The eye is a delicate organ that, along with other tissues such as the testicles and brain, is considered immune-privileged. Immune cells that reside in the eye must create a tolerogenic microenvironment to prevent unwanted aggressive inflammatory reactions that can compromise function. However, the eye is exposed to persistent environmental insult that may overwhelm immune tolerance and result in eye diseases from diverse origins (autoimmune, infectious, and inflammatory). The immune system plays a central role in the different phases of eye diseases, as alterations in immune cells in response to mechanical, chemical, or infectious stimuli initiate and amplify the immune response that lead to ocular tissue damage. Both resident and infiltrating immune cells also actively inhibit the immune response and promote tissue repair. Emerging evidence is leading to a better understanding of how and when lymphocytes, amongst other immune cells, contribute to inflammatory diseases such as dry eye disease (DED). We have compiled literature identifying the presence and participation of lymphocyte subpopulations that modulate DED from studies in both mice and humans. Notably, most mouse studies have relied on desiccant-stress-induced models (non-autoimmune DED), whereas human studies are predominantly in patients with Sjögren’s syndrome (autoimmune DED).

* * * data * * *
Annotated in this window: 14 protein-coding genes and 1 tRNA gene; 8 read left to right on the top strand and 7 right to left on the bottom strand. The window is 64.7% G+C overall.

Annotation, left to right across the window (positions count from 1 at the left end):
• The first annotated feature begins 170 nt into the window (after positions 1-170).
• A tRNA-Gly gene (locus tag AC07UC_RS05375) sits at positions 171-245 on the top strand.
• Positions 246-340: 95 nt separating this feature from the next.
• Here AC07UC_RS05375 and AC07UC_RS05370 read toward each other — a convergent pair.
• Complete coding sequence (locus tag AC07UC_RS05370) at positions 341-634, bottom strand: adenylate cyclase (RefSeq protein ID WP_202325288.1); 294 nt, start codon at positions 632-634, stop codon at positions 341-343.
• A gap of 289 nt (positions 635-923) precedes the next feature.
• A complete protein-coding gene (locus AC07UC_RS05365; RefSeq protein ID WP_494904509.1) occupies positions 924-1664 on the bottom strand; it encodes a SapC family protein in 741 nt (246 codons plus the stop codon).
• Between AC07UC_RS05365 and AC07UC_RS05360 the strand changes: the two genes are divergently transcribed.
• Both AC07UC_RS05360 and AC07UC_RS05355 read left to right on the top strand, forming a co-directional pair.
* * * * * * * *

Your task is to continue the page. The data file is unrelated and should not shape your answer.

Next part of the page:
Part of the book: Dry Eye Syndrome